Objectives: Nursing home residents are especially vulnerable to adverse outcomes after a hurricane. Prior research suggests that emergency department (ED) visits increase among community-residing older adults after natural disasters. However, little is known about the impact of hurricanes on the large population of older adults residing in assisted living (AL) settings, particularly the influence of storms on the rates and causes of ED visits. We examined whether rates of ED use for injuries and other medical reasons increased after Hurricane Irma in 2017 among AL residents in Florida.
Design: Retrospective cohort study.
Setting and participants: Samples of 30,358 Medicare fee-for-service beneficiaries in 2016 and 28,922 beneficiaries in 2017 who resided in Florida AL communities.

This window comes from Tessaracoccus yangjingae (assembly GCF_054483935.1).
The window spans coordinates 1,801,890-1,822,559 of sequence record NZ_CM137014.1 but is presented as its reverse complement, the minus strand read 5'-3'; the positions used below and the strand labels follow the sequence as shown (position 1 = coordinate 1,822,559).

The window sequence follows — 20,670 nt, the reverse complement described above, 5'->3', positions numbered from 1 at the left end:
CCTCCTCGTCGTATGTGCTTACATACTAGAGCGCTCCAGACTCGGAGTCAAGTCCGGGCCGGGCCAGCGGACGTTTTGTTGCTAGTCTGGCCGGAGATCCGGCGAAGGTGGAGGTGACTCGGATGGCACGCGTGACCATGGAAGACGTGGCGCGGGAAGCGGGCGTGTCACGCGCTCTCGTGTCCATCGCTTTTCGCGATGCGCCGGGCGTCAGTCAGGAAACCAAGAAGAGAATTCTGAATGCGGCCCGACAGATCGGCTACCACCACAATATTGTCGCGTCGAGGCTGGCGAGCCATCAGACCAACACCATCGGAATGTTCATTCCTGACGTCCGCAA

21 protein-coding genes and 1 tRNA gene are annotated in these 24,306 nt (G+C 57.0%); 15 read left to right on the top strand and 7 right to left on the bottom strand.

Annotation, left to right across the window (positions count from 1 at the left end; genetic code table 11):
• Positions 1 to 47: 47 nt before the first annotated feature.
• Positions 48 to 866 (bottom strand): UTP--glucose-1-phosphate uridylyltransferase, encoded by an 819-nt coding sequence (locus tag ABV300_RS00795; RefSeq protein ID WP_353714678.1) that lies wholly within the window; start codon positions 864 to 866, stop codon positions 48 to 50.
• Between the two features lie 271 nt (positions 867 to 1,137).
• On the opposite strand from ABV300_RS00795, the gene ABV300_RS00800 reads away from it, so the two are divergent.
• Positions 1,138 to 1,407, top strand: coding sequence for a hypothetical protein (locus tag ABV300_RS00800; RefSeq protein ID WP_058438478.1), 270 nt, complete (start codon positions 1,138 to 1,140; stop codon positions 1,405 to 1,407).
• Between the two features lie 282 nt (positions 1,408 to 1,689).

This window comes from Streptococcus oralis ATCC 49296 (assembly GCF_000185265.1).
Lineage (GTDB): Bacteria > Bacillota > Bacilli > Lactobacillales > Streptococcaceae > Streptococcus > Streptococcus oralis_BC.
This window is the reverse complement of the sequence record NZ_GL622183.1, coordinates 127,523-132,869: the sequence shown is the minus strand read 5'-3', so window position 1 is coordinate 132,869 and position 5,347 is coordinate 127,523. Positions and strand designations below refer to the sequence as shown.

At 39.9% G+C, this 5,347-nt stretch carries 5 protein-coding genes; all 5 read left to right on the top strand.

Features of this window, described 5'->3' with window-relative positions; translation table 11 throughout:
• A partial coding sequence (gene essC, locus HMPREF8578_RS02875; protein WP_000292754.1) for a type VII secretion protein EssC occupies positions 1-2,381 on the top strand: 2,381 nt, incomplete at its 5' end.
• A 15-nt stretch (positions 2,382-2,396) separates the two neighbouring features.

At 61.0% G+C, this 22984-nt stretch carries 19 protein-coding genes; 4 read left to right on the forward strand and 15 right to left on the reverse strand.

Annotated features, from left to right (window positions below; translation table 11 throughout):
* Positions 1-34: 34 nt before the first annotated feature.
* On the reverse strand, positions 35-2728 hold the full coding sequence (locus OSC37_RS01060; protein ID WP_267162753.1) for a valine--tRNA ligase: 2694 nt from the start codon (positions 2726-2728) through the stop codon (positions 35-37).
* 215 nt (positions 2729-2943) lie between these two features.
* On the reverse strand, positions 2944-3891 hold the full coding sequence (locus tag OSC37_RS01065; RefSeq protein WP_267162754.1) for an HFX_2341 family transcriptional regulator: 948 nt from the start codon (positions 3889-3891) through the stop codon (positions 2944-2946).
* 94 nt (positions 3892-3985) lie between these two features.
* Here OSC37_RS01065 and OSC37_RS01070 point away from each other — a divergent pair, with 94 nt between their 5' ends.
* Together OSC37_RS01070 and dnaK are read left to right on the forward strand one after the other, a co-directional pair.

Measures: The number of injury-related and other medical visits per 1,000 person-days within 30 and 90 days of September 1 in 2016 and 2017. We adjusted for age, race, sex, and chronic conditions using linear regression with AL fixed effects. We compared the top 10 primary diagnoses resulting in an ED visit between 2016 and 2017.
Results: Adjusted rates of injury-related visits were 12.5% higher at 30 days but did not differ at 90 days. Other medical visits were 12% higher at 30 days in 2017 than in 2016 and 7.7% higher at 90 days. Heart failure was a leading cause of ED visits within 90 days of September 1 in 2017, unlike in 2016.
Conclusions and implications: Increased attention should be paid to AL communities in disaster preparedness and response efforts given the increased likelihood of ED visits following a hurricane.
Keywords: Disaster; emergency; injuries; long-term care.
Copyright © 2020 AMDA – The Society for Post-Acute and Long-Term Care Medicine. Published by Elsevier Inc. All rights reserved.